a half recipe can feed 4-6 people
studded with all of the goodies
32 oz. (~4 cups) sweet rice
4 links lap cheong (Chinese sausages), cooked (steamed) and diced
1 cup char siu pork (Chinese barbecue pork), diced
1 oz. dried scallops, soaked in hot water for an hour, shredded (reserve the liquid)
8 dried shitake mushrooms, soaked in hot water for an hour, squeezed and diced
3/4 cup soy sauce*
3/4 cup reserved scallop soaking liquid (strained), if you don’t have enough add water to make 3/4 cup
2 tsps sesame oil
1/2 tsp ground white pepper
2 tbsps vegetable oil
1/2 tsp salt or mushroom seasoning (I used salt)
1/2 cup green onions, chopped
1/2 cup fresh cilantro, chopped
* For METHOD 2, only use 1/2 cup soy sauce and add 1/4 cup Shaoxing wine and 1 tablespoon oyster sauce.
METHOD 1: Steam the rice, then fry the rice.
Cook the sweet rice: Wash and drain the rice under cold water several times until the water runs clear (about four rinses).
If using a traditional steamer: place the rice in a bowl and cover the rice with water. Let the rice soak 3-4 hours or overnight. Fill the steamer with 1-2 inches of water and bring it to a boil. Line the steam basket with damp cheesecloth. Bring 4 cups of water to a boil in a kettle or pan. Drain the rice in a colander and pour boiling water over the rice evenly. Spread the rice over the cheesecloth in an even layer, cover, and steam for 20 minutes. Remove the rice from the steamer and cover with a kitchen towel to keep it moist. You will likely have to steam the rice in batches.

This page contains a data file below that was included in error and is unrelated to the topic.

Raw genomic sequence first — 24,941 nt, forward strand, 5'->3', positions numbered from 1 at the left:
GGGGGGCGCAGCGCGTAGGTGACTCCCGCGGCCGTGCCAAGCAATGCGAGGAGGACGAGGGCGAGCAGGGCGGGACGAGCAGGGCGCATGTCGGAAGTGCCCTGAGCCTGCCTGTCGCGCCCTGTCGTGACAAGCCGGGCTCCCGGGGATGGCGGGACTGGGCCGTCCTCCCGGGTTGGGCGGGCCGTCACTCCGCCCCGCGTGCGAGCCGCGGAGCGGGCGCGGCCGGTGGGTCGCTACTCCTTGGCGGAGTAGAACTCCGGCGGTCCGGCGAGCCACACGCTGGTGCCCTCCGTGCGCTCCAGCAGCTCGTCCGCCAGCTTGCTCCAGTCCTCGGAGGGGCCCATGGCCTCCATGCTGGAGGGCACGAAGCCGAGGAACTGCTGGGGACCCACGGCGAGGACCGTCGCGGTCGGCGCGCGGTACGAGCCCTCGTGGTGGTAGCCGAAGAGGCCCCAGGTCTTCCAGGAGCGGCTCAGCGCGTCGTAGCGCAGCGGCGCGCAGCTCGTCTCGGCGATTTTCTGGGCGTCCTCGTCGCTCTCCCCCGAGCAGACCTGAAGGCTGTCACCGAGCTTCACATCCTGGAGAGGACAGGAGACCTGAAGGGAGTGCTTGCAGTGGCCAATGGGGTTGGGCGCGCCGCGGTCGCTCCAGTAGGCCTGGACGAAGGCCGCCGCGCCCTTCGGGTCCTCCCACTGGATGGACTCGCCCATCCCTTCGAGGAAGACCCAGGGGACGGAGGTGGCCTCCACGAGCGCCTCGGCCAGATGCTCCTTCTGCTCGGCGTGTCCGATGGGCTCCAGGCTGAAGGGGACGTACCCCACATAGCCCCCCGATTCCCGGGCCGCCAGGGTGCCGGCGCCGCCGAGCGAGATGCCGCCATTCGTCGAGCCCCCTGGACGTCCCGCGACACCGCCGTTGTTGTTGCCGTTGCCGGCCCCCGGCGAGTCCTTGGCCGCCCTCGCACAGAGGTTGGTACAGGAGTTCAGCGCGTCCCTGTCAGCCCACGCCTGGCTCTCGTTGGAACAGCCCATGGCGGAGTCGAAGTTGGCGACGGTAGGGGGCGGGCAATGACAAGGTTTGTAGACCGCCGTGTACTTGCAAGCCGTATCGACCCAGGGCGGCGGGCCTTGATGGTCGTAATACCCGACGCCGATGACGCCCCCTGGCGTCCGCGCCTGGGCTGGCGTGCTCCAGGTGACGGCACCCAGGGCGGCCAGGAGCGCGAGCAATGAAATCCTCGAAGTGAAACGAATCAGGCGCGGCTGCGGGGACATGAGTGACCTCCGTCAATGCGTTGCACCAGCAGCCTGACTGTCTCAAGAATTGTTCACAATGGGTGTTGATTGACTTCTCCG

If using a rice cooker: Let the rice sit for 30 minutes in a strainer or colander. Steam the rice according to your rice cooker’s instructions.
Prepare the sausages, mushrooms, and scallops: Steam the lap cheong according to the package instructions (I steamed mine for 15 minutes). Dice the sausages. Place the dried mushrooms in a small bowl and pour boiling water over the mushrooms until they are covered (they will float to the top). Cover with a small plate. When the mushrooms are rehydrated (soft all the way through), rinse them in cold water and squeeze as much of the water out as possible. Trim the stems and dice the mushrooms. Place the dried scallops in a small bowl and pour a cup of boiling water over the pieces. Cover with a small plate. The scallops are ready when they are softened and come apart in strands easily. Strain the liquid through a sieve and reserve 3/4 cup (if you somehow don’t have enough, add water to the liquid until you get 3/4 cup). Shred the scallop by pulling the shreds apart with your fingers (this is tedious work, but worth it).